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Friday, March 28, 2003

Is "Just War" doctrine headed for a "developmental" tune-up?

As in developing into pacifism? If you listen to Archbishop Renato "America is Pharaoh" Martino, the answer is a disturbing "Yes." According to the WSJ's William McGurn:

Of far more concern, at least to papal admirers such as yours truly, is that the war statements appear to reflect not simply a disagreement over Iraq but a strain in John Paul's thinking that sits uncomfortably with 1,500 years of Catholic teaching on the legitimate use to force--a teaching, moreover, that asks not when authorities have the "right" to use force but when they have the obligation.

John Paul's unease over the state's use of force was perhaps first evident in his earlier treatment of the death penalty: that while it may be acceptable in principle, the state now has alternatives that make it all but impossible to justify in practice.

The linkage is not only mine. In recent interviews, Archbishop Renato Martino, head of the Pontifical Council for Peace and Justice, explicitly says that classic just-war teaching may now be headed the way of the death penalty. When the National Catholic Register asked the archbishop if he meant by this that "there is no such thing as a just war anymore," his answer was unequivocal: "Absolutely."
The pope has not gone this far. But neither has he repudiated the more fantastic claims by Vatican officials.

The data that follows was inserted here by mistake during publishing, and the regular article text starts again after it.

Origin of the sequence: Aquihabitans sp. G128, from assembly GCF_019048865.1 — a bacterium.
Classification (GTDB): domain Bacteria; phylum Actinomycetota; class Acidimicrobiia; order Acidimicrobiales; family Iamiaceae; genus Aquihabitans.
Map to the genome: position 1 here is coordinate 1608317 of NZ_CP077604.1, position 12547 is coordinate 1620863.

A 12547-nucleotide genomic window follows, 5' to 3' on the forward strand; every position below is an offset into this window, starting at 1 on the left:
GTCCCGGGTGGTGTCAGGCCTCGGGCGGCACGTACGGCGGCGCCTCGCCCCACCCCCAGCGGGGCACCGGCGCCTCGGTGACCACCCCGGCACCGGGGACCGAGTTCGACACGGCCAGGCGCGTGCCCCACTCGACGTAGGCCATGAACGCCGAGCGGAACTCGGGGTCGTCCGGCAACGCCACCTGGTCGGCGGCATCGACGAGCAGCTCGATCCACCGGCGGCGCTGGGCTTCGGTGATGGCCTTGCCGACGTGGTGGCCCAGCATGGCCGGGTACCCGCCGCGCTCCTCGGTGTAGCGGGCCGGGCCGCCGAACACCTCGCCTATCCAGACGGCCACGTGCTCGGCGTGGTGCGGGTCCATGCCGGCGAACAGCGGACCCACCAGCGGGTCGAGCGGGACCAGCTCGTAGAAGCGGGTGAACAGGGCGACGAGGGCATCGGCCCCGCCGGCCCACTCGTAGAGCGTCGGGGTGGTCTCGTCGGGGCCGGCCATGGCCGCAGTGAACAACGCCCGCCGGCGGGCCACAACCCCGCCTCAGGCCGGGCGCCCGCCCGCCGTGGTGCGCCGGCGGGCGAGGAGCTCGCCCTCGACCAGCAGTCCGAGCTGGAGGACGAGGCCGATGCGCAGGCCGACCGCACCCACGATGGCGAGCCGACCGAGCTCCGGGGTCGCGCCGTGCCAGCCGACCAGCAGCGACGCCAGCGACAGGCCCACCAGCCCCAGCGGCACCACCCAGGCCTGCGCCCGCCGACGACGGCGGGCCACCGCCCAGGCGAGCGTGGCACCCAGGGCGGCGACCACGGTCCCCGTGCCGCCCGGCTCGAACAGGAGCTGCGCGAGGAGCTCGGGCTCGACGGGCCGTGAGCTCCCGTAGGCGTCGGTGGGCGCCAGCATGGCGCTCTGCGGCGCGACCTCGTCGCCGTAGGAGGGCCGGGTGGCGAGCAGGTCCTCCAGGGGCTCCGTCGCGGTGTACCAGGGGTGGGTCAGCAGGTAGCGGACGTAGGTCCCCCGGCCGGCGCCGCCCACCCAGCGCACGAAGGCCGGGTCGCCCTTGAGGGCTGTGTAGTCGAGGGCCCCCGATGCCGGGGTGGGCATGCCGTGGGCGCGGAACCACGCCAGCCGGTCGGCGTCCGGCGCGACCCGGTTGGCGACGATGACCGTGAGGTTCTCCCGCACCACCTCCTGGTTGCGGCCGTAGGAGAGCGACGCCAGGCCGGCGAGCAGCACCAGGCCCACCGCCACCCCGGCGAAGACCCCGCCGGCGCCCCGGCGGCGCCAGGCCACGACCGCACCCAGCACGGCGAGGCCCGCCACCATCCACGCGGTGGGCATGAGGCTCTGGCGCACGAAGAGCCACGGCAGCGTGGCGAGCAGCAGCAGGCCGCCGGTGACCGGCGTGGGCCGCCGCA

What's next? "Developments" regarding the [former] right/obligation to defense of self, family and others?

After all, there is no real logical distinction. It's at times like these I am haunted by the words of C.S. Lewis:

In this essay, “Christian Reunion” (Christian Reunion and Other Essays, ed. Walter Hooper, London: Collins, 1990 p.17 at p.19) Lewis stated that:

"The real reason why I cannot be in communion with you [Roman Catholics] is not my disagreement with this or that Roman doctrine, but that to accept your Church means, not to accept a given body of doctrine, but to accept in advance any doctrine your Church hereafter produces. It is like being asked to agree not only to what a man has said but also to what he is going to say."

[Link via Amy Welborn.]

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